The Rock Chick tagged me to do this one. Hoo-ray! The only thing I like to collect more than yarn and knitting gadgets is books, books and more books. I can't pass a bookshop without falling in, then stumbling out hours later with my arms loaded down. One of these days the ceiling of the dining room is going to collapse from the sheer weight of all the books in the loft above. At least when that happens I won't have to get up from dinner to get a book to read with my tea.
Last book read: Philip Roth's The Plot Against America, for the Knit One, Read Too group.
Where it came from: Amazon
Books read per year: It's hard to know. I usually have multiple books going at any one time, so it's hard to keep track. I sometimes dip in and out of books; read part, move to something else, especially with non-fiction. I also listen to books on my Ipod. Probably in the 15-25 range, not counting medical reading.
Favorite genre: That's a little like asking a parent which one is their favorite of their children. In fiction, I like the obvious: memorable characters, difficult situations, great scene descriptions. But I love writers who are able to do this in a fresh way; who write the kind of scenes that make you stop and re-read, and go back even years later to find just that perfect passage that brought a character or place alive. In non-fiction I am a sucker for history books. I'm not much into traditional romance novels or spy stories. Or horror. I can live without Stephen King quite happily.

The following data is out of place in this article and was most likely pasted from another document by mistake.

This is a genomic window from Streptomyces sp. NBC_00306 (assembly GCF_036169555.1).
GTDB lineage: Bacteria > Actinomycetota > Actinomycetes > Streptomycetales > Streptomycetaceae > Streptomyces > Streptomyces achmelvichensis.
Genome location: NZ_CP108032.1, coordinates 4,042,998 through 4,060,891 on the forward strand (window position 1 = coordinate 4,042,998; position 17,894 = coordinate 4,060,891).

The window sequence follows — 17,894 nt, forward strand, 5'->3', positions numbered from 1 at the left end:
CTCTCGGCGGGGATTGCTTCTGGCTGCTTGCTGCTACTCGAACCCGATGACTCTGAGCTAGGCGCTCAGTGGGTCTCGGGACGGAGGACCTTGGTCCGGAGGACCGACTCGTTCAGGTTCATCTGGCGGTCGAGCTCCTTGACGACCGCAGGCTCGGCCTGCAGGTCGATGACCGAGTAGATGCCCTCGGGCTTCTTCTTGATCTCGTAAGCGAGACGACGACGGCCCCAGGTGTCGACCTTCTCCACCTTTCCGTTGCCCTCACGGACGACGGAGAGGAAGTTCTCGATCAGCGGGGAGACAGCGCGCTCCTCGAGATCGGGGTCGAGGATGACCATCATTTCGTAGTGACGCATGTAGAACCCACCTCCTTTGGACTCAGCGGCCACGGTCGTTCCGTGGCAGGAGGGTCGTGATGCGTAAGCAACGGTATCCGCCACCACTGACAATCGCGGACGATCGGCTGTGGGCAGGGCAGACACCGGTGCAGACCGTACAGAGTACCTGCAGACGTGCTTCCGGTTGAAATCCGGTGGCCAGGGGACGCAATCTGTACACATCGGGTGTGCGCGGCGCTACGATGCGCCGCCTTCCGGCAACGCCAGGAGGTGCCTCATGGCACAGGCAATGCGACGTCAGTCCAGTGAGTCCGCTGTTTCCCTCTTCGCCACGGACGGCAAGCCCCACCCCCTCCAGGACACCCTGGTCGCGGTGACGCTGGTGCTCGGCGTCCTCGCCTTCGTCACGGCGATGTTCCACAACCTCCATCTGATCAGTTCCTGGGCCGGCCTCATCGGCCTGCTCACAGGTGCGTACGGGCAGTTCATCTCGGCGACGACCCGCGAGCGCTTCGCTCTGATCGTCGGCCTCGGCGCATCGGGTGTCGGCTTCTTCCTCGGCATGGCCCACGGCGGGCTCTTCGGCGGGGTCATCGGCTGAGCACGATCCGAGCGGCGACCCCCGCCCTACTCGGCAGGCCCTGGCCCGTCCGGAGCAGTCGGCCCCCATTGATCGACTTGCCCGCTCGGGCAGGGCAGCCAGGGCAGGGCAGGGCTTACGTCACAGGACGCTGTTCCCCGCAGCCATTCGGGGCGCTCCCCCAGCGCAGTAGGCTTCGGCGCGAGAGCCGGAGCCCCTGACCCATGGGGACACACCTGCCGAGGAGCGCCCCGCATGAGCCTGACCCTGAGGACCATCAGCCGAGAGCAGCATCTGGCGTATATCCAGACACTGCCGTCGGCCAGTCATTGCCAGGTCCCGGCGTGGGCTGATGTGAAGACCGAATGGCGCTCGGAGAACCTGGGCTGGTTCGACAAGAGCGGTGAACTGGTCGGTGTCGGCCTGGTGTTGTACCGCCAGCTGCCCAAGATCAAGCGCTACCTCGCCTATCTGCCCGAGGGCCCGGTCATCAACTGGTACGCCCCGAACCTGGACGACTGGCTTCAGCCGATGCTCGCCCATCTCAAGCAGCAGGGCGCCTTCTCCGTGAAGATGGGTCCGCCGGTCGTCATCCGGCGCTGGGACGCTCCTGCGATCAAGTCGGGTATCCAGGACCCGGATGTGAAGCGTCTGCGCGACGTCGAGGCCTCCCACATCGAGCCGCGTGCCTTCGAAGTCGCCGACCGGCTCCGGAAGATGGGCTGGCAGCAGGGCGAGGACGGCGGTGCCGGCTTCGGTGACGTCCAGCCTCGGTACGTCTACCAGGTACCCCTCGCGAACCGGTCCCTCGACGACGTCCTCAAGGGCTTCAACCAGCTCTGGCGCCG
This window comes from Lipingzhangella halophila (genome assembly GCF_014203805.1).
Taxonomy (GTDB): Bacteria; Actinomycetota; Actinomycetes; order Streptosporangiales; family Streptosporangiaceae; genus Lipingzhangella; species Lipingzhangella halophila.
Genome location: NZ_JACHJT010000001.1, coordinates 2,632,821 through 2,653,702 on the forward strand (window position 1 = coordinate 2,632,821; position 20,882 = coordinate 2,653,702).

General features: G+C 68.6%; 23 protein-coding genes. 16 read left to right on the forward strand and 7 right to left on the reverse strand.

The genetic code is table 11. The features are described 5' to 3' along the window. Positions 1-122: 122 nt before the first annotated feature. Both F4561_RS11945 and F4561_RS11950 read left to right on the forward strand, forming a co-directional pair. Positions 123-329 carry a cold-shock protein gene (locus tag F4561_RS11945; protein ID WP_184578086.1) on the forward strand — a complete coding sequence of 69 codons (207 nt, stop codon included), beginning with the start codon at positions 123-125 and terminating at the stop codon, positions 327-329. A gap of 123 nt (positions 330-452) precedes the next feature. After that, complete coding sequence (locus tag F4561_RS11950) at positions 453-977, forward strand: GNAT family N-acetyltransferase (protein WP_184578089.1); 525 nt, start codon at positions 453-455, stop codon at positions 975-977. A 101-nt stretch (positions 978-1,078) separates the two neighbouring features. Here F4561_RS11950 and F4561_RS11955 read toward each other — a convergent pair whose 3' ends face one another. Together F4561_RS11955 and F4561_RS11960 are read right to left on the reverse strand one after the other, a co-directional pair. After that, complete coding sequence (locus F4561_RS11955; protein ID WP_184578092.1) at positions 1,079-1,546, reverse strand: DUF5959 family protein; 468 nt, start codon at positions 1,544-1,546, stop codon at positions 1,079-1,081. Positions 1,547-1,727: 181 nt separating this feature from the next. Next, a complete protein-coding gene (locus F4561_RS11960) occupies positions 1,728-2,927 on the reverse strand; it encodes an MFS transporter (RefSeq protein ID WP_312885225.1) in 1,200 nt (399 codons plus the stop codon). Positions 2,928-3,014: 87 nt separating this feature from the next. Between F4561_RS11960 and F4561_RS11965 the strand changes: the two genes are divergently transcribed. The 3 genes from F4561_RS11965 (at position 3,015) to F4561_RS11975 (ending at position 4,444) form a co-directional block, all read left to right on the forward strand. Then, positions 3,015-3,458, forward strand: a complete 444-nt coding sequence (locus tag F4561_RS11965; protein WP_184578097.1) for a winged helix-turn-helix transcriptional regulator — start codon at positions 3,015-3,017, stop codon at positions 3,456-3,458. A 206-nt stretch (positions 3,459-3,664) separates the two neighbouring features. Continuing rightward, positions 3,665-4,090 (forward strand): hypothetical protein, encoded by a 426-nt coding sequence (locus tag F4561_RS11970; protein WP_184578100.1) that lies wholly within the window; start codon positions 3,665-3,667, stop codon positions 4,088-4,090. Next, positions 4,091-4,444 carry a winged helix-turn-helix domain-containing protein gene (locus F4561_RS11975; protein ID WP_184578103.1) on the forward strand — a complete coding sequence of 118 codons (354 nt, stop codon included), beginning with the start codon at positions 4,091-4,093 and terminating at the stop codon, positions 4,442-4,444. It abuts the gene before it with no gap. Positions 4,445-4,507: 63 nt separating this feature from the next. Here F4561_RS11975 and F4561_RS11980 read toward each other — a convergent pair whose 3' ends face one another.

Five favorite books: This is another difficult one. It shifts with time and life-changes. Only five??
Soldier of the Great War, by Mark Helprin. I keep buying this book and giving it away to people to read; I'm like an evangelist coming to your door pushing religious tracts with this one.
Undaunted Courage; Meriwether Lewis, Thomas Jefferson, and the Opening of the American West, by Stephen Ambrose. This is the story of the famous Lewis and Clark Expedition, but told in a way that makes you feel like a part of the adventure, except no bugs and sand in your food.
Young Men and Fire, by Norman Maclean. Though the subject matter is depressing (the Mann Gulch fire in Montana in 1949 that killed thirteen smoke jumpers), this is written in such a riveting fashion that you can't put it down. It's even more eerie when you hike up to the site of the fire after reading the book. Maclean also wrote A River Runs Through It.
A Wrinkle in Time, by Madeleine L'Engle. I love everything she has written, but this is my favorite.
Angle of Repose, by Wallace Stegner. Anything of his could be on this list.
The Lymond Chronicles, by Dorothy Dunnett. Now this is really cheating. Not only is this number six, it's actually a series of six books. If you like historical fiction, pick up the first of these novels and settle in for the winter. Or summer, whatever. These books have adventure, romance, history, great characters, and are whole flights of stairs above what passes for historical romance by most writers. Maddeningly addicting!